Emily Yurkins blighted by 'childhood Alzheimer's'
Six-year-old Emily Yurkins, of St Louis, Missouri, has Sanflippo Syndrome, also called 'childhood Alzheimer's.' It is a cruel, incurable genetic disease.
Under the leadership of Professor Bart De Strooper, the UK Dementia Research Institute aims to revolutionise the way we diagnose and treat dementia and improve quality of life for everyone affected.
A study published yesterday (11 December) has suggested that a build-up of urea in the brain could be a major cause of dementia.
Last week, we brought together civil servants with charities, academics, think-tanks and insurance companies in a landmark event on social care reform.
Discussion The aging rhesus macaque provides the long-sought animal model for exploring the etiology of late-onset Alzheimer's disease and for testing preventive strategies.
DR MARTIN SCURR answers readers' health questions, including on the possibility of a link between aluminium and Alzheimer ’s which has been the subject of debate for years.
By 2060, an estimated 15 million Americans will have either Alzheimer ’ s disease or mild cognitive impairment, a dramatic increase over the 6.08 million currently affected, new research shows.Medscape Medical News
Hailed as ‘enormously significant’, results in groundbreaking trial are first time a drug has been shown to suppress effects of Huntington’s genetic mutationA landmark trial for Huntington ’s disease has announced positive results, suggesting that an experimental drug could become the first to slow the progression of the devastating genetic illness.The results have been hailed as “enormously significant” because it is the first time any drug has been shown to suppress the effects of the Huntington’s mutation that causes irreversible damage to the brain. Current treatments only help...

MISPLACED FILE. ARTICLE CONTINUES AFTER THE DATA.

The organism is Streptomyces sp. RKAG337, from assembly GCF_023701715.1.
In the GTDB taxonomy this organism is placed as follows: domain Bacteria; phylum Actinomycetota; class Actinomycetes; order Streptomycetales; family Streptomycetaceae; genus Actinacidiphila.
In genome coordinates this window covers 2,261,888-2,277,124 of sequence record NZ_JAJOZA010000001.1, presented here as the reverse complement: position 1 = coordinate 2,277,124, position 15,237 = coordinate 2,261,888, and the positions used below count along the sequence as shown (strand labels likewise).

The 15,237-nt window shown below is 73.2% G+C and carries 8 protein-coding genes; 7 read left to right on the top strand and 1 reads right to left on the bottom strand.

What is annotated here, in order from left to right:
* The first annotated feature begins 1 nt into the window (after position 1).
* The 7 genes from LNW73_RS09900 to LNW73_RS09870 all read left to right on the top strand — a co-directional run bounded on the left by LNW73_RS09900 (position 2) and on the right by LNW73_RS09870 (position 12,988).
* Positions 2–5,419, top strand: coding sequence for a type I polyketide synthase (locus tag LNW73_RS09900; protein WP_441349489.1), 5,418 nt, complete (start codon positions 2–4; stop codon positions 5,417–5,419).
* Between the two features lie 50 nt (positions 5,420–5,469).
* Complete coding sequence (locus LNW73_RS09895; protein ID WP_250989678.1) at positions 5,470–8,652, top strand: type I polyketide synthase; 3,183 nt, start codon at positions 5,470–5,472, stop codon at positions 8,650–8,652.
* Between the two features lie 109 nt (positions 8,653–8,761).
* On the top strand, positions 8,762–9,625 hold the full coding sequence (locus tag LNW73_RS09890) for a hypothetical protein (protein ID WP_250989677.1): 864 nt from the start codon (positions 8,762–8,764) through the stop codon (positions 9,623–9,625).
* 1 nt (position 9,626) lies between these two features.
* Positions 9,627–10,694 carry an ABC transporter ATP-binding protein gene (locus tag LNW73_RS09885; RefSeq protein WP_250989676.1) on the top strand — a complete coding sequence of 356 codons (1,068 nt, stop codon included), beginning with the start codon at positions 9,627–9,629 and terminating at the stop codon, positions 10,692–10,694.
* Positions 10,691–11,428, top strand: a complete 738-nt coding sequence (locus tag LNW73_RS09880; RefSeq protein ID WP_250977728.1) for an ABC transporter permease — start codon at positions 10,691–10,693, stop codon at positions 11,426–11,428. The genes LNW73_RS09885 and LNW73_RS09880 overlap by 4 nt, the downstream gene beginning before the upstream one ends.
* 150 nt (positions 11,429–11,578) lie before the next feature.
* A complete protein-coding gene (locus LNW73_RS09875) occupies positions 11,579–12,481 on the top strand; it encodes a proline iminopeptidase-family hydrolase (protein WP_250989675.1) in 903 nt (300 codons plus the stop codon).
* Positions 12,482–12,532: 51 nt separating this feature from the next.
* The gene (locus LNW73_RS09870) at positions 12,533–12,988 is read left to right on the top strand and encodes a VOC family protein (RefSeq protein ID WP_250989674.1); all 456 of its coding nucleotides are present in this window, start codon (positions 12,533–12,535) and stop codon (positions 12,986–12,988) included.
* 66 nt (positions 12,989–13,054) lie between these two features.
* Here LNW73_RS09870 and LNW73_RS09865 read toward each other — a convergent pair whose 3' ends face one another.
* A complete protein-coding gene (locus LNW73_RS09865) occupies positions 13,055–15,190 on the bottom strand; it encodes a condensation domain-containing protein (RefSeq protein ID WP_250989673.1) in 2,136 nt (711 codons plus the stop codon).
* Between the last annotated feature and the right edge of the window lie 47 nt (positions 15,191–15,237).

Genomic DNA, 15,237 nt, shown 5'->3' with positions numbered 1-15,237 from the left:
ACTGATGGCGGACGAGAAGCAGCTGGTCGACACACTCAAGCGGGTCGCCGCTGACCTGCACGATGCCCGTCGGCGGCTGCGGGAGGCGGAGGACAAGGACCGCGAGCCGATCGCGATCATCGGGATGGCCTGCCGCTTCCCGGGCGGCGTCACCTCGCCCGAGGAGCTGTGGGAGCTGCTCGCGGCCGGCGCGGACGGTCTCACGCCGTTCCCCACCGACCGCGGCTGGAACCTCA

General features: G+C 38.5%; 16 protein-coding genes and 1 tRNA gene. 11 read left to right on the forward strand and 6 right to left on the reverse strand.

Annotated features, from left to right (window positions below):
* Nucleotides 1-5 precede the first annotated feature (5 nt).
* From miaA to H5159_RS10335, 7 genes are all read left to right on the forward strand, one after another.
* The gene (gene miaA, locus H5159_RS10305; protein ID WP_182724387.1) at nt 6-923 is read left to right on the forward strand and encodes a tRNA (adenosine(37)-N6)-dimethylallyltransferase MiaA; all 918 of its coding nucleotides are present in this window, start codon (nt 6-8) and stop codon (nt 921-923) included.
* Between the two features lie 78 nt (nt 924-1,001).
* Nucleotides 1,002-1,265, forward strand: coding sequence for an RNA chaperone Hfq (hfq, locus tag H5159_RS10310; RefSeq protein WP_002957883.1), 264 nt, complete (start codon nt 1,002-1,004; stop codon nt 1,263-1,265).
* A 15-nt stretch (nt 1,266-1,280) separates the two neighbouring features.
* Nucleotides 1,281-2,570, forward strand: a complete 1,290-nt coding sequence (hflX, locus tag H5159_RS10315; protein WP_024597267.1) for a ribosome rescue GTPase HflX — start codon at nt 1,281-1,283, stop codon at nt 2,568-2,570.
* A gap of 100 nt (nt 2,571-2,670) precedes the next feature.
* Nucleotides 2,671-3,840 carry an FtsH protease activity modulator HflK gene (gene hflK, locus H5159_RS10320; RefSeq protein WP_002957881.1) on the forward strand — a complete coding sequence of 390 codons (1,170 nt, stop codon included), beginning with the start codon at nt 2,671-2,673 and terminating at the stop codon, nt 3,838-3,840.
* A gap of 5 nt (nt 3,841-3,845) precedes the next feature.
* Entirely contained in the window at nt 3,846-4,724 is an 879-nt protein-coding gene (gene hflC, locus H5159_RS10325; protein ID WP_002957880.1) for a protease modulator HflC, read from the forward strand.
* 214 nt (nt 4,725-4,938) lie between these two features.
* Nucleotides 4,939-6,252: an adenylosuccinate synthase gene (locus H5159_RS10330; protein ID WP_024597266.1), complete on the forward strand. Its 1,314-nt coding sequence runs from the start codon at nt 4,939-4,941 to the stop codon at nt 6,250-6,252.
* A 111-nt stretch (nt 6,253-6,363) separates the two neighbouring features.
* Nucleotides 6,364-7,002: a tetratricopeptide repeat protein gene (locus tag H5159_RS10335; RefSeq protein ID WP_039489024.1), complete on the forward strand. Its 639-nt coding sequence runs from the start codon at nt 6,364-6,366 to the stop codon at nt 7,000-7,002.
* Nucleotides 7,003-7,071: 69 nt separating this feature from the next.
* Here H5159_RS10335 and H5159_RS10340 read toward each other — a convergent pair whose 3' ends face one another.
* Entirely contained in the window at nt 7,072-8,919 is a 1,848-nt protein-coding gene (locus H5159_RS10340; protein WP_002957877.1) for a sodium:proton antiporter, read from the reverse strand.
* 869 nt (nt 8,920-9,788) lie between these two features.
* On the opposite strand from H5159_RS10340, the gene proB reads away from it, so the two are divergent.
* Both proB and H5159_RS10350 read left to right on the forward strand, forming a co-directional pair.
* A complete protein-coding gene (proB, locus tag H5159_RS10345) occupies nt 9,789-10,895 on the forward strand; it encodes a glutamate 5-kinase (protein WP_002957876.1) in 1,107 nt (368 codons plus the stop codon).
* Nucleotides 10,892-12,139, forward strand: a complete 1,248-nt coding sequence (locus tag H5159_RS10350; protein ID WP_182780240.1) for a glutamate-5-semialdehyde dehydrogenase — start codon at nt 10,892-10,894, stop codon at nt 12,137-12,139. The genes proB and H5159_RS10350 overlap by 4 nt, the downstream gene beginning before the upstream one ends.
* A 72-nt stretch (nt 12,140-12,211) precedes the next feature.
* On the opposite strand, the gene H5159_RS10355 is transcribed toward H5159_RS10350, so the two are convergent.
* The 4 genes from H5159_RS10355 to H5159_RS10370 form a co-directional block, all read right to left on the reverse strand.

Effort streamlines study infrastructure to improve recruitment diversity, advance research.
FINDINGSUCLA neuroscientists are the first to show that rhythmic waves in the brain called theta oscillations happen more often when someone is navigating an unfamiliar environment, and that the more quickly a person moves, the more theta oscillations take place — presumably to process incoming information faster.In an unexpected finding, theta oscillations were most prominent in a blind person who relied on a cane to move. The scientists hypothesized that a sightless person explores a strange environment through multiple senses, which would require more brain activity to process the extra sensory input.BACKGROUNDThe...
Discussion: Because large numbers of persons are living with preclinical AD, our results underscore the need for secondary preventions for persons with existing AD brain pathology who are likely to develop clinical disease during their lifetimes as well as primary preventions for persons without preclinical disease. The Study in Context Bill Gates announces $50 million investment to fight Alzheimer’s Disease From Anti-Alzheimer’s ‘Magic Bullets’ to True Brain Health Solving the Brain Fitness Puzzle Is the Key to Self-Empowered Aging 10 million people develop dementia every year Report: 35% of...